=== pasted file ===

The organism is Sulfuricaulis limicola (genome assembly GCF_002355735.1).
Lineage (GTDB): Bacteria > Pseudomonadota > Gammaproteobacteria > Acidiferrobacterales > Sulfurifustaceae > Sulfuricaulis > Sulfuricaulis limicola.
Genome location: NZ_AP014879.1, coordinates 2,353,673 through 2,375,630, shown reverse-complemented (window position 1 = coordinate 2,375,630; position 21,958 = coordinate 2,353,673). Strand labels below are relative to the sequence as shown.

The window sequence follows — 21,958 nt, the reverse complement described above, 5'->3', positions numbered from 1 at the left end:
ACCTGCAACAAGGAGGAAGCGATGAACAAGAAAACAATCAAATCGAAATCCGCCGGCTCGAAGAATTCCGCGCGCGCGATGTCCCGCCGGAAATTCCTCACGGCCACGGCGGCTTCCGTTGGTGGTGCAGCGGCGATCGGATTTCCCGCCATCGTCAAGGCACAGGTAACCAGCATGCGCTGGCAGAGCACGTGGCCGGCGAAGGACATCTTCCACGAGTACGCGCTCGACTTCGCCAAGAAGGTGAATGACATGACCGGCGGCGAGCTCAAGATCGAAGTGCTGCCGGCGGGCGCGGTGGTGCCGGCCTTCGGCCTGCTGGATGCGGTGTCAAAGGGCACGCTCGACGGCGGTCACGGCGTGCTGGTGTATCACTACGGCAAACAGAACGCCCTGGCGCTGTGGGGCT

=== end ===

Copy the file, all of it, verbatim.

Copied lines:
The organism is Sulfuricaulis limicola (genome assembly GCF_002355735.1).
Lineage (GTDB): Bacteria > Pseudomonadota > Gammaproteobacteria > Acidiferrobacterales > Sulfurifustaceae > Sulfuricaulis > Sulfuricaulis limicola.
Genome location: NZ_AP014879.1, coordinates 2,353,673 through 2,375,630, shown reverse-complemented (window position 1 = coordinate 2,375,630; position 21,958 = coordinate 2,353,673). Strand labels below are relative to the sequence as shown.

The window sequence follows — 21,958 nt, the reverse complement described above, 5'->3', positions numbered from 1 at the left end:
ACCTGCAACAAGGAGGAAGCGATGAACAAGAAAACAATCAAATCGAAATCCGCCGGCTCGAAGAATTCCGCGCGCGCGATGTCCCGCCGGAAATTCCTCACGGCCACGGCGGCTTCCGTTGGTGGTGCAGCGGCGATCGGATTTCCCGCCATCGTCAAGGCACAGGTAACCAGCATGCGCTGGCAGAGCACGTGGCCGGCGAAGGACATCTTCCACGAGTACGCGCTCGACTTCGCCAAGAAGGTGAATGACATGACCGGCGGCGAGCTCAAGATCGAAGTGCTGCCGGCGGGCGCGGTGGTGCCGGCCTTCGGCCTGCTGGATGCGGTGTCAAAGGGCACGCTCGACGGCGGTCACGGCGTGCTGGTGTATCACTACGGCAAACAGAACGCCCTGGCGCTGTGGGGCT